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The next BioShock is going open-world

The Bioshock Collection
(Image credit: 2K Games)

Officially announced back in December 2019, it appears the ball is finally rolling on the next BioShock entry, with developer Cloud Chamber posting several job listings which offer some idea of what we can expect from the game's direction, as reported by PCGamesN.

Apparently, one thing we can expect is a less linear design, with the company's Senior Writer listing calling for "someone who can weave impactful, character-driven stories in an open world setting."

Additionally, the person filling that position will be asked to "Brainstorm primary and secondary mission content", suggesting the player will be able to take on side quests alongside the game's main story.

Perhaps even more indicative of the next BioShock's direction is Cloud Chamber's Videogame AI Programmer listing, which asks for someone to help implement an "urban crowd system and the systemic tribal ecology of a sometimes hostile AI" and "push the envelope of what is possible with interactive crowd systems".

Some other listings (Senior Technical Designer, UI/UX Designer, and Senior World Designer) lend further credence to the likelihood of an open-world BioShock title.

What an open-world could mean for BioShock

BioShock's main strength has always been in its deep and layered storytelling – an aspect which tends to fade into the background when you're distracted by non-essential side quests in open-world games.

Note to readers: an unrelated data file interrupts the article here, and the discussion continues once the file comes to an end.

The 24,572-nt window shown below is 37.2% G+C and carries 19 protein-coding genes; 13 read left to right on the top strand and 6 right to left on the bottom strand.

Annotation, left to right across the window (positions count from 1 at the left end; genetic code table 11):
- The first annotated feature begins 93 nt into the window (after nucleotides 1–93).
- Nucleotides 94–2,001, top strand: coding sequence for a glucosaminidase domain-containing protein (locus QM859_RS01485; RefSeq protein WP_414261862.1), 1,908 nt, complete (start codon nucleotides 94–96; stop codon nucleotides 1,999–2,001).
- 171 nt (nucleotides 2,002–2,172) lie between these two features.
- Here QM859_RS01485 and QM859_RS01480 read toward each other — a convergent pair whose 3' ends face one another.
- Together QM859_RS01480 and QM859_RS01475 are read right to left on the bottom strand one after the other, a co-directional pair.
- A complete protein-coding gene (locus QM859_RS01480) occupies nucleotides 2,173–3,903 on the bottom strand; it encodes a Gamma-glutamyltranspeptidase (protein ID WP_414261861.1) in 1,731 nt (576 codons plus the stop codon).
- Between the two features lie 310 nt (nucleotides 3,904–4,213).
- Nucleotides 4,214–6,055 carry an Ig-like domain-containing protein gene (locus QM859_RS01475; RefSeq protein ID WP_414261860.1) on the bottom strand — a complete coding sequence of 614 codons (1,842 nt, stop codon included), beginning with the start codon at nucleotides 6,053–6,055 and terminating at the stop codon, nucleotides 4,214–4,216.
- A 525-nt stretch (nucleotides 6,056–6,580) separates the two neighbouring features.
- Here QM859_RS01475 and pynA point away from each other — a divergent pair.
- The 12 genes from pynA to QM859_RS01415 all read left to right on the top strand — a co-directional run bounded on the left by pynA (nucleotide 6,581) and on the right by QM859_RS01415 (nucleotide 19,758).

That said, BioShock feels like that rare instance in which an open-world setting could enhance its main storyline. As a franchise, BioShock has always dealt in anti-establishment themes, and it seems as though "urban crowd systems" and a "systemic tribal ecology" could play directly into that. 

Imagine, for a moment, a BioShock game set in a well-populated city, where your decisions as a player actually affect the city's AI inhabitants in real-time. In other words, a game in which your actions could inspire an uprising...

Of course, it's far too early to speculate on what the finished game might actually be like, though we do hope that Cloud Chamber is able to offer something more special than the usual "drive from point A to point B, clear area and move on" cycle that most open-world games tend to fall into.